The individual appellants gave similar evidence concerning
the nexus between their religious beliefs and their objections to
providing medical services that are contrary to their beliefs in the
sanctity of human life. For them, providing a patient with an
effective referral to a physician who provides MAiD or an abortion
would be the same as performing the medical procedures themselves. It would make them complicit and would be sinful.
 Some of the individual appellants deposed that their religious beliefs would preclude them from prescribing or providing
some or all contraceptives, which they regard as morally wrong,
and that referring patients for such methods of family planning
would also be morally wrong.
 The appellants’ objections that compliance with the Policies
would make them complicit in moral wrong is supported by the
evidence of expert theologians and ethicists who deposed that
the act of referral is a form of direct cooperation in the act which
makes the physician complicit. As one, Dr. Daniel Sulmasy, put it,
for a religious physician, “[r]eferral is not just a morally neutral
 As noted above, the appellants object to a range of medical
procedures and pharmaceuticals. The evidence also demonstrates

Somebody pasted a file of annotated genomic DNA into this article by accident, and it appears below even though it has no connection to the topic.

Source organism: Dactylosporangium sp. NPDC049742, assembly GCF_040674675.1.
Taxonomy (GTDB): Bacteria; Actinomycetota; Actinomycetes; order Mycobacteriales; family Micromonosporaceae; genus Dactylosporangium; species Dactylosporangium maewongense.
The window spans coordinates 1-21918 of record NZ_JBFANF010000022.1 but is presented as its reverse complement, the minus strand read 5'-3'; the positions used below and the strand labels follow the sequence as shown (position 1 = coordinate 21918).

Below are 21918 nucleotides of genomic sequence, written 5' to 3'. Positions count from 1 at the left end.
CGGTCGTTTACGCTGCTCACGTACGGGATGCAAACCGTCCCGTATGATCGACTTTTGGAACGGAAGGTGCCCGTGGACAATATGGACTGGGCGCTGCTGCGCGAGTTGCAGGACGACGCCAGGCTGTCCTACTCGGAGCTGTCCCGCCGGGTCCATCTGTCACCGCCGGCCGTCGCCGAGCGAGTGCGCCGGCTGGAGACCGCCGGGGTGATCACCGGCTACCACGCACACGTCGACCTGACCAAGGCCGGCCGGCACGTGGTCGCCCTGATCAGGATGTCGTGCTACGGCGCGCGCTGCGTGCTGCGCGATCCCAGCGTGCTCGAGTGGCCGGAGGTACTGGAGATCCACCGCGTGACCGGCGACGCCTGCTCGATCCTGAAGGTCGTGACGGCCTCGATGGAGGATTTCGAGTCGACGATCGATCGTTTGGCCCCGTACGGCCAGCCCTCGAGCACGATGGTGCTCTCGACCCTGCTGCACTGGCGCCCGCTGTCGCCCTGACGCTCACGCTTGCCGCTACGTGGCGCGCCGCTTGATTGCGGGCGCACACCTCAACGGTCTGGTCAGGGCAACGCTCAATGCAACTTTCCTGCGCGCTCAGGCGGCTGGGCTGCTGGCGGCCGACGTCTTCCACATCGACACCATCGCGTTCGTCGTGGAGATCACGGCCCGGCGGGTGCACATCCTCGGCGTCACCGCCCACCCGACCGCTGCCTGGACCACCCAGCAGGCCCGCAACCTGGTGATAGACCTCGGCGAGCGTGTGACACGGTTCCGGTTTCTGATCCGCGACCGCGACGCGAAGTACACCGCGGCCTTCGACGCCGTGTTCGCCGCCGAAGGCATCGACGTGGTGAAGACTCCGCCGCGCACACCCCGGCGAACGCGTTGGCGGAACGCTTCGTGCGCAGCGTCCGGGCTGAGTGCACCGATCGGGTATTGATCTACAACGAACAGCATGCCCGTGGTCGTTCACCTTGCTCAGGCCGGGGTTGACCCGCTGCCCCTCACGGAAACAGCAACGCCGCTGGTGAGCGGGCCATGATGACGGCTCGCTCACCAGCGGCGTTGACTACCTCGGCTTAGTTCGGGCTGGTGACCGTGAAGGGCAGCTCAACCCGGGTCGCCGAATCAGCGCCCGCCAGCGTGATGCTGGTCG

that individual physicians have different levels of tolerance for the
steps required to connect a patient with an alternative provider of
the services or pharmaceuticals. In their written submissions, the
appellants stated that all of the members of the appellant organizations would be comfortable providing a patient with the phone
number for Telehealth. This appears to be a retreat from the
evidence in the Divisional Court, which suggested that at least
some appellants would regard this as complicity. In oral argument, counsel for the appellants stated that they would also be
comfortable with providing patients with the phone number for
the CCS. This, too, appears to be a retreat from the evidence
that some of the appellants would not be comfortable with
providing the phone number for the CCS to patients. The appellants also submit that the wording of the Policies could be made
“Charter compliant” through the addition of an option for an
objecting physician to connect the patient with “a resource”
as an alternative to providing an effective referral as currently
defined by the Policies.
Is the interference trivial or insubstantial?
 The College submits that there is no Charter infringement
because the interference with the appellants’ freedom of religion
is no more than “trivial or insubstantial”.